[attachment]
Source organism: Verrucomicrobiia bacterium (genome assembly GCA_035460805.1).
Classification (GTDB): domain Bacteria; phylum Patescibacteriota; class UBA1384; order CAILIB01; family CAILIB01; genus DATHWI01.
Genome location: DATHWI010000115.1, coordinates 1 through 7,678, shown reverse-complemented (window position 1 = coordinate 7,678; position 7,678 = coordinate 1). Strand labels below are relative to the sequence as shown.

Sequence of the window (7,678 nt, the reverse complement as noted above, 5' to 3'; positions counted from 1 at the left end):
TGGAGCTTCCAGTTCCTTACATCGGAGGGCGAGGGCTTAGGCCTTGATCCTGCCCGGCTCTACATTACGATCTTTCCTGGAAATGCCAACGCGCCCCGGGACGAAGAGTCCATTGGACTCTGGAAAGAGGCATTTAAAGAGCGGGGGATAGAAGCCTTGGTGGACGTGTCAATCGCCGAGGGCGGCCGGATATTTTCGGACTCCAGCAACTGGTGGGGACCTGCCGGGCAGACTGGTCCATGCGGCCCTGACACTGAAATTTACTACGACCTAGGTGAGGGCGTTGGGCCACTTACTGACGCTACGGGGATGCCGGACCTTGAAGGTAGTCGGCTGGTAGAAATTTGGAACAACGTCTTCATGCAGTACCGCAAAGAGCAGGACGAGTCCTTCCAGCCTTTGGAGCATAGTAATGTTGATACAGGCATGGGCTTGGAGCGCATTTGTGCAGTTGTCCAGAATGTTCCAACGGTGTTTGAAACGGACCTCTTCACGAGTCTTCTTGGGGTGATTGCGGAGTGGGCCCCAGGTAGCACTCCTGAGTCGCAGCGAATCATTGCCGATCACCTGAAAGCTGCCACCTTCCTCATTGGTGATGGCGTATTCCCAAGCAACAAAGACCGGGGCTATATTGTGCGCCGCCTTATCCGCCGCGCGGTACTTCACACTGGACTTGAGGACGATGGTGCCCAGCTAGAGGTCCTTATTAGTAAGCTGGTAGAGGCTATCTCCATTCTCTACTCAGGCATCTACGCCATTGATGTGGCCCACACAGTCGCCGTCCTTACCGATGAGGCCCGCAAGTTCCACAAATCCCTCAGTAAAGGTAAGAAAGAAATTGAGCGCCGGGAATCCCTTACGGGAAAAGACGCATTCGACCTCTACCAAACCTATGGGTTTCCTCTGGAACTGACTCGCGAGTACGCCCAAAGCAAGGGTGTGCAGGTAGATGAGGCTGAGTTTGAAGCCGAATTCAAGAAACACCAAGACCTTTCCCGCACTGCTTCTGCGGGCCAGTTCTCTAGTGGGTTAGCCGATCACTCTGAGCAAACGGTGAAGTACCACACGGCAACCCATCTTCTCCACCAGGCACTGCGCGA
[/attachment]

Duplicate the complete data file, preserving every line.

Source organism: Verrucomicrobiia bacterium (genome assembly GCA_035460805.1).
Classification (GTDB): domain Bacteria; phylum Patescibacteriota; class UBA1384; order CAILIB01; family CAILIB01; genus DATHWI01.
Genome location: DATHWI010000115.1, coordinates 1 through 7,678, shown reverse-complemented (window position 1 = coordinate 7,678; position 7,678 = coordinate 1). Strand labels below are relative to the sequence as shown.

Sequence of the window (7,678 nt, the reverse complement as noted above, 5' to 3'; positions counted from 1 at the left end):
TGGAGCTTCCAGTTCCTTACATCGGAGGGCGAGGGCTTAGGCCTTGATCCTGCCCGGCTCTACATTACGATCTTTCCTGGAAATGCCAACGCGCCCCGGGACGAAGAGTCCATTGGACTCTGGAAAGAGGCATTTAAAGAGCGGGGGATAGAAGCCTTGGTGGACGTGTCAATCGCCGAGGGCGGCCGGATATTTTCGGACTCCAGCAACTGGTGGGGACCTGCCGGGCAGACTGGTCCATGCGGCCCTGACACTGAAATTTACTACGACCTAGGTGAGGGCGTTGGGCCACTTACTGACGCTACGGGGATGCCGGACCTTGAAGGTAGTCGGCTGGTAGAAATTTGGAACAACGTCTTCATGCAGTACCGCAAAGAGCAGGACGAGTCCTTCCAGCCTTTGGAGCATAGTAATGTTGATACAGGCATGGGCTTGGAGCGCATTTGTGCAGTTGTCCAGAATGTTCCAACGGTGTTTGAAACGGACCTCTTCACGAGTCTTCTTGGGGTGATTGCGGAGTGGGCCCCAGGTAGCACTCCTGAGTCGCAGCGAATCATTGCCGATCACCTGAAAGCTGCCACCTTCCTCATTGGTGATGGCGTATTCCCAAGCAACAAAGACCGGGGCTATATTGTGCGCCGCCTTATCCGCCGCGCGGTACTTCACACTGGACTTGAGGACGATGGTGCCCAGCTAGAGGTCCTTATTAGTAAGCTGGTAGAGGCTATCTCCATTCTCTACTCAGGCATCTACGCCATTGATGTGGCCCACACAGTCGCCGTCCTTACCGATGAGGCCCGCAAGTTCCACAAATCCCTCAGTAAAGGTAAGAAAGAAATTGAGCGCCGGGAATCCCTTACGGGAAAAGACGCATTCGACCTCTACCAAACCTATGGGTTTCCTCTGGAACTGACTCGCGAGTACGCCCAAAGCAAGGGTGTGCAGGTAGATGAGGCTGAGTTTGAAGCCGAATTCAAGAAACACCAAGACCTTTCCCGCACTGCTTCTGCGGGCCAGTTCTCTAGTGGGTTAGCCGATCACTCTGAGCAAACGGTGAAGTACCACACGGCAACCCATCTTCTCCACCAGGCACTGCGCGA